considered a fundamental part of the design process, not simply applied as an
Privacy policies for voter registration activities should be based on Fair Information
Practices (FIPs), which are a set of principles for addressing concerns about information
privacy. FIPs typically address collection limitation, data quality, purpose specification,
use limitation, security safeguards, openness, individual participation, and accountability.
• Publish on the main election board website a complete notice of policies and practices
describing the collection, maintenance, use, and disclosure of voter registration data.
The notice should include contact information for the office or the officials
responsible for voter registration data.
• Publish a readable summary notice in other places, such as voter registration forms, at
polling places, on sample ballots, and elsewhere as appropriate.
• Provide a copy of the complete notice to any person who requests it.
• Publish any changes to the notice before the changes become effective, and accept
and consider public comments.
• Place a date and version number on notices as they are published. Maintain, and
make publicly available, copies of all previous notices, including the periods of time
during which they were effective.
Data Collection Limitation
• All data should be collected by lawful and fair means.
• Data should be collected, where appropriate, with the knowledge or consent of the
• Registrants and the public should be informed through the published notice of
policies and practices of the sources of all data obtained for voter registration
• The types of data elements to be collected should be subject to public scrutiny.
• Data collection should be limited to sources and procedures authorized by law and
properly described in the published notice.
• Only the minimum information necessary for, and relevant to, voter registration
purposes should be collected and maintained. The reason for collecting each type of
personal information should be explained, and the specific data elements collected
should be subject to public scrutiny.
Use and Disclosure Limits
• Limit use and disclosure of voter registration data to activities directly related to the
election process or to other activities expressly authorized by law.
• Describe all uses and disclosures in the published notice of information practices.
Identify publicly all recipients of voter registration data.
• Provide public notice of and, if possible, a chance for public comment on all
disclosures of identifiable voter registration data for any activity not directly required
for voter registration purposes.
• Restrict access to specific records, specific data elements, and specific classes of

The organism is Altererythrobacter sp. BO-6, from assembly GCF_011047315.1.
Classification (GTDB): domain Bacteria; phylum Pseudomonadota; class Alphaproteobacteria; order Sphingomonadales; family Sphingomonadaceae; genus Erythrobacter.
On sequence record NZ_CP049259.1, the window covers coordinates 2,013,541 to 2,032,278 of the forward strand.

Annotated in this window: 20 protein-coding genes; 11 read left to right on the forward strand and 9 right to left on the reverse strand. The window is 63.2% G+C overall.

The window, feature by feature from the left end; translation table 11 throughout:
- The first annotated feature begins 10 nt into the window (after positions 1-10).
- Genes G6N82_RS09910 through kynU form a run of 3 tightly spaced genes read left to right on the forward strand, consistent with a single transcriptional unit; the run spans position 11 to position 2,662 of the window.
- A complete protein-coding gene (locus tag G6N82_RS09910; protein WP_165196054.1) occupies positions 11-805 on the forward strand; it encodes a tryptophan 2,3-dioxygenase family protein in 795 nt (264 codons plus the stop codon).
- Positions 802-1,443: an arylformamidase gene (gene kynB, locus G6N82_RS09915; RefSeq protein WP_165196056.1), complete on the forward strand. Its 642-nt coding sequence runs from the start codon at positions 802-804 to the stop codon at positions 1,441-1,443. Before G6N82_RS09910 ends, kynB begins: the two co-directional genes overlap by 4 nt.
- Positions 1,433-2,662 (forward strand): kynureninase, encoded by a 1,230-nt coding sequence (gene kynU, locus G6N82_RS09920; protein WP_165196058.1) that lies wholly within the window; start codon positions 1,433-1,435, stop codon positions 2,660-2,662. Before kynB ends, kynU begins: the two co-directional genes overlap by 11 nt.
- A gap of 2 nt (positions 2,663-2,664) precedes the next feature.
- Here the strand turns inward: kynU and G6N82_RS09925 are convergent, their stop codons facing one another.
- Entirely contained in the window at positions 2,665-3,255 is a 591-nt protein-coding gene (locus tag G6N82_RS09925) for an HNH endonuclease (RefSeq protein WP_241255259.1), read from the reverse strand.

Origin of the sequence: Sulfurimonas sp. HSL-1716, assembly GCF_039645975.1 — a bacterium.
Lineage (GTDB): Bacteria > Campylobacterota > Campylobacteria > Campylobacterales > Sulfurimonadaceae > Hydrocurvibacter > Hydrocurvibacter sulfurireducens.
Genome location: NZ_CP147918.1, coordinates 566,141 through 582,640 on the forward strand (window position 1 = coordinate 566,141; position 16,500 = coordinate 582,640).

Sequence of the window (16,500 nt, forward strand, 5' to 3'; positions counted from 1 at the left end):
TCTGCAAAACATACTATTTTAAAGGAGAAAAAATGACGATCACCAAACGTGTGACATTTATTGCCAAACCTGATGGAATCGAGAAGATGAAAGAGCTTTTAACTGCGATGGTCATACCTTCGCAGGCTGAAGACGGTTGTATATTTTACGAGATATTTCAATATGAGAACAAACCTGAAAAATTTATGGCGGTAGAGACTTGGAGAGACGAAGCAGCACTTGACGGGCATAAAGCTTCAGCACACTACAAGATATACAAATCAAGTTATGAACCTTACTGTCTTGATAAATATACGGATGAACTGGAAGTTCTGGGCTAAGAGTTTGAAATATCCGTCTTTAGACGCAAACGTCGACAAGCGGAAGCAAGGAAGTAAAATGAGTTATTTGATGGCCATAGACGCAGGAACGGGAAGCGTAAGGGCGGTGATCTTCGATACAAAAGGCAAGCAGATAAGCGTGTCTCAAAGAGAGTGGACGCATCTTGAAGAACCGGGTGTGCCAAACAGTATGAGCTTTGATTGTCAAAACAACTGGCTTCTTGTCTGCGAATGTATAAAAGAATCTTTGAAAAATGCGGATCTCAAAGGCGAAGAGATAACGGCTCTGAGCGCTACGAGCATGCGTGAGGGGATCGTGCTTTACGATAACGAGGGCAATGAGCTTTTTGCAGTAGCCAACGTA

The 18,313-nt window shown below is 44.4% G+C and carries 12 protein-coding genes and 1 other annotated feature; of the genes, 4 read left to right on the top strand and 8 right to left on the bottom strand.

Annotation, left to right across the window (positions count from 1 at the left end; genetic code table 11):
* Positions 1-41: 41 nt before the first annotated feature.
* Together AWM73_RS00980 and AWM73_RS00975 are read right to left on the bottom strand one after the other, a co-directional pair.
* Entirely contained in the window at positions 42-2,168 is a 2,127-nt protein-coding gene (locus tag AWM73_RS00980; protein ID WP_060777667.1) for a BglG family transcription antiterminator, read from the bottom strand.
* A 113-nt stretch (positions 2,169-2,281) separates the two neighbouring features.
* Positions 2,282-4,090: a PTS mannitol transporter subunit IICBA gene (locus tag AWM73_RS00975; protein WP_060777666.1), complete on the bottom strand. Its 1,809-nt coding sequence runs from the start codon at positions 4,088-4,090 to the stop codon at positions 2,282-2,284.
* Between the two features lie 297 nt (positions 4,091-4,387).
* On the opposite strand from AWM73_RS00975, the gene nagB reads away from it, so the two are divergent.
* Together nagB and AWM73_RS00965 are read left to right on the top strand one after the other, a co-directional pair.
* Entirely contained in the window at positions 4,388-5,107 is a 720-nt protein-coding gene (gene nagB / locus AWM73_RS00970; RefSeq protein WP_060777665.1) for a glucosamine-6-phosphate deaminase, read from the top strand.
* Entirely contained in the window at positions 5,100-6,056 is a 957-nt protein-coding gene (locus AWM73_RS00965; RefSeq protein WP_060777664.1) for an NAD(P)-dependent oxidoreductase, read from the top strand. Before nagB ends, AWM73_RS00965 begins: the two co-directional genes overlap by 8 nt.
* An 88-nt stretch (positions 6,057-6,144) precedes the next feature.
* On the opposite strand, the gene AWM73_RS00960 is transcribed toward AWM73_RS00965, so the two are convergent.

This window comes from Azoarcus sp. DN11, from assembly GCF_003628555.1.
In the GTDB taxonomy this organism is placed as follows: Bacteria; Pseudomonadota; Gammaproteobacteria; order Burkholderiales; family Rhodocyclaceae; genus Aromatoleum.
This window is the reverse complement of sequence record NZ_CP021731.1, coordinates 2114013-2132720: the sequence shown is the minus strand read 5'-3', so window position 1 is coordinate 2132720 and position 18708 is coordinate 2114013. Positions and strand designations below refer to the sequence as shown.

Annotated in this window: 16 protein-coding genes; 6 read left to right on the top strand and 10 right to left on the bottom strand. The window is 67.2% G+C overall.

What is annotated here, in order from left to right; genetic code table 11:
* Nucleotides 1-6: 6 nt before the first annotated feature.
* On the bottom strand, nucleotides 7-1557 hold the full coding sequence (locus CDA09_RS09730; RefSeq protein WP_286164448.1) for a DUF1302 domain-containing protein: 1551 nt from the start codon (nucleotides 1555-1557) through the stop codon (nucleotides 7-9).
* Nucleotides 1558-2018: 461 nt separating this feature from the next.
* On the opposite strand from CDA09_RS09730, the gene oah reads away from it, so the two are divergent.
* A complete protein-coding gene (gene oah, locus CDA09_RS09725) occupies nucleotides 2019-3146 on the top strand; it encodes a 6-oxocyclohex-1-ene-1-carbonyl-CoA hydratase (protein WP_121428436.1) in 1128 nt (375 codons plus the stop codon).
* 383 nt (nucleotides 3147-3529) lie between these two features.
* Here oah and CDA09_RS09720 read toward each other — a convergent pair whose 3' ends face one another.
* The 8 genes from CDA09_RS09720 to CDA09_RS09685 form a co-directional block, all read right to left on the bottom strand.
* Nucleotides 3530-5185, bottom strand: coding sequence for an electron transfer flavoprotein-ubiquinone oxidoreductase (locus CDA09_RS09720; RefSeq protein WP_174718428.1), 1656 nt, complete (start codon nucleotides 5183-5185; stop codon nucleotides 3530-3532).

voters (e.g., by location) to those election officials who have a need to use those
records, data elements, and classes in the performance of their duties.
• For some or all uses by election officials or disclosures to external parties, maintain a
record of the date, nature, and recipient of all personal information and make the
record accessible to the data subject upon request.
• Restrict disclosures to specific data elements permitted by law and necessary to
accomplish the purpose of the disclosure. Withhold data elements that are not
essential to accomplish the purpose of the disclosure or that would place data subjects
in excessive jeopardy to identity theft or other improper activities.
• Prevent recipients of data from using or redisclosing the data in ways not specifically
authorized by law. Asking recipients to sign data use agreements is one way to
accomplish this purpose.
• Allow some non-essential uses and disclosures only with the affirmative consent (optin)
or negative consent (opt-out) of the data subject.
• For some data subjects at risk (e.g., victims of spousal abuse, jurors, some public
officials), it may be appropriate to further limit disclosures.
• Even the best use and disclosure policies may be violated by people and software
within the election process. Therefore, limit access by each person and each system
• Provide access for every voter to a personalized list of those third parties who have
been given or purchased access to his or her voter registration data.
VRDs will be used in many ways by a wide variety of people. Ensuring that well-trained
election officials, minimally trained volunteer poll workers, and voters with little to no
technical skills can all use different and appropriate aspects of VRDs is a key challenge
for designers of these systems. Poorly designed user interfaces might confuse users or,
worse yet, disenfranchise voters. This can create the reality or the perception of an
unreliable system, thereby undermining the entire process.
• Consider the various types of users, tasks, and environments in which the voter
registration database will be used. Design user interfaces that address all of these
factors, providing different interfaces for different combinations as necessary.
• Use accepted user interface design techniques to build data entry forms and data
retrieval components that are clear, usable, and interpretable.